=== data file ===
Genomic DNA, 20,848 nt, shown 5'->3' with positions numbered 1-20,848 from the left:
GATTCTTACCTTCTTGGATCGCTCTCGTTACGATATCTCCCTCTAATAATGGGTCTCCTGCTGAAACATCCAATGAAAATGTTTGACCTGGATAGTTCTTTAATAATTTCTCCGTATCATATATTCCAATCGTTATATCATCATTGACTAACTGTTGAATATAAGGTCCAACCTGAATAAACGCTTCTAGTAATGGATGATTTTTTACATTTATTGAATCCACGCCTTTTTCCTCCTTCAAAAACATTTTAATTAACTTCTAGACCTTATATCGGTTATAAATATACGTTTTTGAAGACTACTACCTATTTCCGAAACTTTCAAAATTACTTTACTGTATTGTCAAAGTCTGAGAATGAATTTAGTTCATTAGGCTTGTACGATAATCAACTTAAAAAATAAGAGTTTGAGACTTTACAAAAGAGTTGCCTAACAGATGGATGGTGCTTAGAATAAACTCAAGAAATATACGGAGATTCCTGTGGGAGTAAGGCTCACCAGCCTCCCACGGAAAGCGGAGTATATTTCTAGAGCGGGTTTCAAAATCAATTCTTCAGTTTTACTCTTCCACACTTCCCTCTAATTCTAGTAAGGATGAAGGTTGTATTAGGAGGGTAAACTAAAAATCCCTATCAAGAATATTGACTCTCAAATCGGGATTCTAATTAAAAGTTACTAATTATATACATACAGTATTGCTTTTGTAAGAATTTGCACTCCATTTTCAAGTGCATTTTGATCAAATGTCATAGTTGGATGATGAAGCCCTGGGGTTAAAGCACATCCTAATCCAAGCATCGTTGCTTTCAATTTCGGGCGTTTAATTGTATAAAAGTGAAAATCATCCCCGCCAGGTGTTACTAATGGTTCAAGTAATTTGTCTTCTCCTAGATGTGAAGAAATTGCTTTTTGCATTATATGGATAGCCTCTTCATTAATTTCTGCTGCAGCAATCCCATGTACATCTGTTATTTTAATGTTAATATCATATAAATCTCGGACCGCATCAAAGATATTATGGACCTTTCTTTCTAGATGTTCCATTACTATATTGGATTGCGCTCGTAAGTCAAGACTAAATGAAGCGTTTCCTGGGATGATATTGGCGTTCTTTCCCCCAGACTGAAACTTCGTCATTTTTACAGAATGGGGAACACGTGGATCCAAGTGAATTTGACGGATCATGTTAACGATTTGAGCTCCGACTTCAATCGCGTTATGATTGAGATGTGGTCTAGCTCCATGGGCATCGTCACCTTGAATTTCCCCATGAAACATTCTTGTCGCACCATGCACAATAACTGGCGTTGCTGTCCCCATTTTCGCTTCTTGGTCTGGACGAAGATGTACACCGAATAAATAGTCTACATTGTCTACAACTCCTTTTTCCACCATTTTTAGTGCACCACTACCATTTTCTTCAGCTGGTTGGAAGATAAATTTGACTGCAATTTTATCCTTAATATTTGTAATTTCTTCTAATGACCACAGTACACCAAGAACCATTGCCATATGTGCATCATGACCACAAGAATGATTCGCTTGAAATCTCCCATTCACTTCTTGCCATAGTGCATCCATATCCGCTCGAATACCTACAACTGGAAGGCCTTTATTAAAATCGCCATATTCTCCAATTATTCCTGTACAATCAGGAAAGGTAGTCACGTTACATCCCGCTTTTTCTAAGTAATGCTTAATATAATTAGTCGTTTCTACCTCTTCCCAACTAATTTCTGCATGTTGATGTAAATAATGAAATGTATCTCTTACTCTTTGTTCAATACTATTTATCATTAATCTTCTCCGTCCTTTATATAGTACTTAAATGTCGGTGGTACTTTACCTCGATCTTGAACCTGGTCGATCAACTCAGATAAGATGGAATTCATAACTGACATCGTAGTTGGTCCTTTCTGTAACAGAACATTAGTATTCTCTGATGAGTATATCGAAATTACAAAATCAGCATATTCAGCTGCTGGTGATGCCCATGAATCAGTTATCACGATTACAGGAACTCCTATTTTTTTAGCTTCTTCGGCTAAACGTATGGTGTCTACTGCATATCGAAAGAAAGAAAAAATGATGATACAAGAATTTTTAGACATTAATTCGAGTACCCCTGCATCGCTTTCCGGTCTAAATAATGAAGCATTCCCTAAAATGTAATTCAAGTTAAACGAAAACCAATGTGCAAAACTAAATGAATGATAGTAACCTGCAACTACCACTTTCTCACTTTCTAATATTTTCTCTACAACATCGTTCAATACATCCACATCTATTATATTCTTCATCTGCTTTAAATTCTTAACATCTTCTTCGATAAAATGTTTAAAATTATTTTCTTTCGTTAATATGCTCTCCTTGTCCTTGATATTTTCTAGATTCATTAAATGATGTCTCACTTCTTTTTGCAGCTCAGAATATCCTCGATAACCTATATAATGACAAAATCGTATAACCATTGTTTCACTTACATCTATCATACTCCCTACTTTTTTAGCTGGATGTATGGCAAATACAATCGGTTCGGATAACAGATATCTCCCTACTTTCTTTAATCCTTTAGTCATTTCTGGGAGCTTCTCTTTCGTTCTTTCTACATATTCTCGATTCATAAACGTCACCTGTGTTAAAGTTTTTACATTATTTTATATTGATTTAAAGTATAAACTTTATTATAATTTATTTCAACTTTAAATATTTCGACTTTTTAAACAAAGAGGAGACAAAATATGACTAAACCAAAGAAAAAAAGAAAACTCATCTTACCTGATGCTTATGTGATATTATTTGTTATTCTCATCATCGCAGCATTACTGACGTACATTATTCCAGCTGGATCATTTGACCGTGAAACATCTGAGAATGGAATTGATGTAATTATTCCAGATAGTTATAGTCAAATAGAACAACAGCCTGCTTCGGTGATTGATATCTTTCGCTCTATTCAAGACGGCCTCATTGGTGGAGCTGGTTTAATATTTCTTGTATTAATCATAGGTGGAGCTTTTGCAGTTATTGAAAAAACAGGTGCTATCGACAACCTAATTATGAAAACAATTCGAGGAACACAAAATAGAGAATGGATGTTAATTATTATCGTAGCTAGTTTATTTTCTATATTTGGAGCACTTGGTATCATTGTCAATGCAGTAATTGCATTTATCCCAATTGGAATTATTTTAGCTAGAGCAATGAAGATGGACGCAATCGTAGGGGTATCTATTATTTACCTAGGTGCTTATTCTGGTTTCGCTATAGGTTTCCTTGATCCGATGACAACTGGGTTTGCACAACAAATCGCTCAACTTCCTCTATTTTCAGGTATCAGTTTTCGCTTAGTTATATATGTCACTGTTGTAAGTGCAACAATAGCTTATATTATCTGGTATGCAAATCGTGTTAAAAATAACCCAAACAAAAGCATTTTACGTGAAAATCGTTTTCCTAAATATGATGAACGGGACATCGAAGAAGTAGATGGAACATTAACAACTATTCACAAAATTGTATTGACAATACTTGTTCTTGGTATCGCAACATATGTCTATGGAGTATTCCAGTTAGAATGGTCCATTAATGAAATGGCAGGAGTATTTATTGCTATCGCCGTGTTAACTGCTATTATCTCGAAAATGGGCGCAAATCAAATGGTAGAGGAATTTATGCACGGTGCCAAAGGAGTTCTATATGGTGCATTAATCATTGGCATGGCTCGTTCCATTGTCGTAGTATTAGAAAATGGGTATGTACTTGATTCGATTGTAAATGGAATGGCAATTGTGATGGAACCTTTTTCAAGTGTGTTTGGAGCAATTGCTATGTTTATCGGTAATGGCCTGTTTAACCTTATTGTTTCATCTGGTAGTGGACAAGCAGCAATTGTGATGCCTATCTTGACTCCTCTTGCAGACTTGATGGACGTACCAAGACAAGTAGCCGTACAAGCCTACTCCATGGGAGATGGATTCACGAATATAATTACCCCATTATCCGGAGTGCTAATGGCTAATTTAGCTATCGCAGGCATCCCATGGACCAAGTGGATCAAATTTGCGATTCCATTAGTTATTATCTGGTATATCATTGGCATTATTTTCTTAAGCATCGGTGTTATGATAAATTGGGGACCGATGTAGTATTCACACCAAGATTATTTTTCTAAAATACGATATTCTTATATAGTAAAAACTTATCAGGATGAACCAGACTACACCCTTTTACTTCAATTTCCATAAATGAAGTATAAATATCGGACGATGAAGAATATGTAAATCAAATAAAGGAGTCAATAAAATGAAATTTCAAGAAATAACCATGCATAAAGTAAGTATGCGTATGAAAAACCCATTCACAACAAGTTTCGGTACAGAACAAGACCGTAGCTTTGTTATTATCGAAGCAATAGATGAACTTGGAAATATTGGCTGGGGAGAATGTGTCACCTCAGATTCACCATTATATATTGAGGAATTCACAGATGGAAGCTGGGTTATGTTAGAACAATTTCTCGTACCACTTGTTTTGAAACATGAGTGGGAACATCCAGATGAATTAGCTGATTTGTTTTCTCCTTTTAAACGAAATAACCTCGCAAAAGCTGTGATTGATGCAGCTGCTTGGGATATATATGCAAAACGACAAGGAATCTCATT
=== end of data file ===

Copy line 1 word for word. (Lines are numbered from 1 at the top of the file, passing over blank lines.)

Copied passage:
Genomic DNA, 20,848 nt, shown 5'->3' with positions numbered 1-20,848 from the left: